We began the day with a pleasant two-hour train ride from Lisbon to Coimbra, where the University of Coimbra has been located since it was relocated in 1537.  Several years back we spent 5 days in Oxford.  While a comparison is justified given the age and origin of both univerisites, the Coimbra is no Oxford.  In part that is due to António de Oliveira Salazar, the dictator who ruled Portugal from 1932 to 1968.  He decided many of the university's historic buildings should be replaced with the Fascist architecture favored by Benito Mussolini.  A true shame, which serves as a reminder of what dictators can do.  Beware of Donald Trump, a man with no taste or sense of history. 

On our way up the hill to the university, we stopped at Sé Velha, a Romanesque cathedral.  Adjacent and connected to it is the Santa Cruz Monastery, which includes the Claustro do Silêncio (pictured above).  As usual, my favorite part of the complex was the cloister, which had very green grass and in its central square and small arches and columns.  The cathedral can reasonably be compared to the Hagia Sophia.  The outer portion is comprised of a series of square shapes, thereby hiding any hint of the domed compartments within.   

Following our visit to the church and the cloisters, we took a wrong turn on our way up the hill to the university, but we eventually recovered, reaching the large quadrangle where the older buildings are situated.  We spent most of our time exploring the those buildings, including St. Michael's Chapel and the Biblioteca Joanina, which is consistently ranked one of the most beautiful libraries in the world.   It contains somewhere between 40,000 and 60,000 books, depending on who is counting.  Many are in Latin, Greek and Hebrew.  Most are notable for their ornamental bindings and coverings.  

The library is spread over three rooms.  The interiors are wood, but portions have been painted to give the appearance of marble.  Its style is baroque, with gold leafing, and Chinese-inspired wall paintings.

Legend has it that only 10 people are allowed in the library at a time, but when we visited, the number was closer to 25, but only through timed admissions.  Humidity and insects are the library's natural enemies.  In an effort to keep humidity out, a doorkeeper uses a schedule to regulate when the main door is opened.  To keep insects from eating the glue used to bind each book, the library relies on a family of bats who live in the structure.  To protect the wood tables from bat dung, the staff uses leather covers that spread out each night and are cleaned each morning.    

The basement of the library contains a small prison, which historically was used to deal with unruly students.  Confinement in solitary is one way to deal with talkers.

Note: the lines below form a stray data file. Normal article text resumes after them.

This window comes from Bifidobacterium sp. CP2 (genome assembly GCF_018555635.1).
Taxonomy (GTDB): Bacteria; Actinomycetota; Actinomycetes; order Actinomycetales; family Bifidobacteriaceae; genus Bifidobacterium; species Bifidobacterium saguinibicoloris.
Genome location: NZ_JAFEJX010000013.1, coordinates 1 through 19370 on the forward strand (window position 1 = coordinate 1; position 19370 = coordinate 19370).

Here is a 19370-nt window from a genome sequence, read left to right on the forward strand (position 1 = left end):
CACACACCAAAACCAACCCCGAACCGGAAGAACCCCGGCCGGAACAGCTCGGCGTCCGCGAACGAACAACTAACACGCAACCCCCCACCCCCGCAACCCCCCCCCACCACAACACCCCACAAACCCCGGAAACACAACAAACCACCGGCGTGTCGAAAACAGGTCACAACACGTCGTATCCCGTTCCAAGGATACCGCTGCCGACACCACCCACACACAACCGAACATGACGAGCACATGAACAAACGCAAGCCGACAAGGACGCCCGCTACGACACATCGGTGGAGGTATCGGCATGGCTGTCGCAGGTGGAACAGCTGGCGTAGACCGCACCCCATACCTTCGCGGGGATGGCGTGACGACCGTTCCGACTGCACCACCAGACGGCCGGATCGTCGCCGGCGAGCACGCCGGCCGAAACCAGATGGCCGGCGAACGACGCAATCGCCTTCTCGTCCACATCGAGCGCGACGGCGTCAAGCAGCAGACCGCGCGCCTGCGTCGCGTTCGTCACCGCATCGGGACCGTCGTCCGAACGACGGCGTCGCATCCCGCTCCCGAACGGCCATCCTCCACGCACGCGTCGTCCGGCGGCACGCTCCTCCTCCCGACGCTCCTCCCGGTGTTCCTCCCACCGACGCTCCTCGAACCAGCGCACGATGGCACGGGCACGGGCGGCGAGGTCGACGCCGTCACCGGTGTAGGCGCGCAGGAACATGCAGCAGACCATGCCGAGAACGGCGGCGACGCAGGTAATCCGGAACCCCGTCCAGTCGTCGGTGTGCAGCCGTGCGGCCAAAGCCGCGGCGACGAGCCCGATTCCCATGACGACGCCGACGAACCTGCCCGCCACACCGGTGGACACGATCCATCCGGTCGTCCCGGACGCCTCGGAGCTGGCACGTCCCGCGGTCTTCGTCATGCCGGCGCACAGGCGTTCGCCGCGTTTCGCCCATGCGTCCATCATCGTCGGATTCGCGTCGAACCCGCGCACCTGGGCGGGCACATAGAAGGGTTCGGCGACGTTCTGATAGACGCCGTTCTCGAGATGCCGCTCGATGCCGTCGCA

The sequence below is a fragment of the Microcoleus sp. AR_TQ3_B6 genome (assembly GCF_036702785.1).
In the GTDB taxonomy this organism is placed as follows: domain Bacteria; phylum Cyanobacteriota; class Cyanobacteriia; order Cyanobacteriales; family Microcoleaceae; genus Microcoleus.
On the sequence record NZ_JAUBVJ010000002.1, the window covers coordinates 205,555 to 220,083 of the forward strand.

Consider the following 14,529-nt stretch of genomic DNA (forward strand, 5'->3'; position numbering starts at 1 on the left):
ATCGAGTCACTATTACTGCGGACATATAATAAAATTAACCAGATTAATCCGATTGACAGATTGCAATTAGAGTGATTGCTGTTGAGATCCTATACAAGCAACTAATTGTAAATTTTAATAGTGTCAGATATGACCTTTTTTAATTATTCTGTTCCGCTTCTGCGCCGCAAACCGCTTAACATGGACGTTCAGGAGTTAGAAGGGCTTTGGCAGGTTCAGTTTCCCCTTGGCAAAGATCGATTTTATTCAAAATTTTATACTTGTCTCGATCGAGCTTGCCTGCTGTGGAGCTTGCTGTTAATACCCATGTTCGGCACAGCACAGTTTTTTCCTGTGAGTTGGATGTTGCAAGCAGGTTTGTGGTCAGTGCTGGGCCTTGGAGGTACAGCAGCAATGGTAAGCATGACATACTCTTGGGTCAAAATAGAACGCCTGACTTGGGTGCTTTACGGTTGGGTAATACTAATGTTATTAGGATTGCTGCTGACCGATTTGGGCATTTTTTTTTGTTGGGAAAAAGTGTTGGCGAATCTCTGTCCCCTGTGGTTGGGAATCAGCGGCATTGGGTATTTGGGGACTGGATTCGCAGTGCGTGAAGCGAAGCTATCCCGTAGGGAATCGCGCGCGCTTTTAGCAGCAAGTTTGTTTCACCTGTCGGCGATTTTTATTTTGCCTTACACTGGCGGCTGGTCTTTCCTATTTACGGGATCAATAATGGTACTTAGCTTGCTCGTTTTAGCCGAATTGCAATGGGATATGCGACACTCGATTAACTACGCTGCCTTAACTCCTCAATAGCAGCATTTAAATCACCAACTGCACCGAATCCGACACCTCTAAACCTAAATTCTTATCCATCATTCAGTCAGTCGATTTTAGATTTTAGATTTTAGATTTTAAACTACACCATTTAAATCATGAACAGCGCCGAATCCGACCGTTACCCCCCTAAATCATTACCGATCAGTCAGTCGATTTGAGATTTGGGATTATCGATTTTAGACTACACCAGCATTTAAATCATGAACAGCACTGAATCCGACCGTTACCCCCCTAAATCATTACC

We also visited the examination room, which is where students took their exams.  That may still be the case, but it also is used for weddings and other ceremonies.  It could have been used as a set for one of the Harry Potter films.

After spending a couple of hours exploring the university and having a awful meal in its cafeteria (some things don't change), we make the short walk to the Museu Nactional de  Machado de Castro, a truly fantastic museum housed in a modern building that sits above a Roman cryptoportico, which is a labyrinth-like series of rooms with vaulted ceilings and passageways.  Beautifully lit.  The museum's collection contains oriental rugs, religious relics and statues, jewelry, paintings, and many other objects.  All are of the highest quality.  The explanations and arrangement are outstanding.  This is a first class facility.

Following our visit to the museum, we stopped in a tile shop, where Evelyn had a lengthy conversation with a craftsman who paints tile plates and large murals.  A very talented guy.

We then walked down hill, to Fado de Coimbra, which is a nonprofit institution that keeps the tradition alive.  Unlike Fado in Lisbon, only men perform Fado in Coimbra, which apparently is a nod to historical practice.  In Coimbra, it is the students who sing and play the stringed instruments, a practice that also acknowledges tradition.  Four students in black capes performed for a little under an hour to a packed house.  Some refer to Fado as a Portuguese version of the blues.  In actuality, it is more akin to light opera.  Moreover, its focus is on wooing the woman rather than on traditional blues subjects that usually center on the breakdown of the relationship once the wooing had stopped.

For dinner, we took our hotels recommendation, eating at Restaurante Solar de Bacalhau, where Evelyn ordered grilled sardines.  They were excellent, although she couldn't finish the large portion.  These were not the small sardines that are eaten whole.  Picking out the bones was a lot of work, but the smile on Evelyn's face indicates it was worth the effort.  By this point in the trip, I was tired of fish and Portuguese food, so I took a break, opting for a margherita pizza.

By now it was 10:30PM, so we headed back to the Hotel Oslo, which is conveniently located a block from the train station.  It recently underwent a major renovation, so the rooms were in great shape.  I loved the rain shower.






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Copyright 2016, Jack B. Siegel.  All Rights Reserved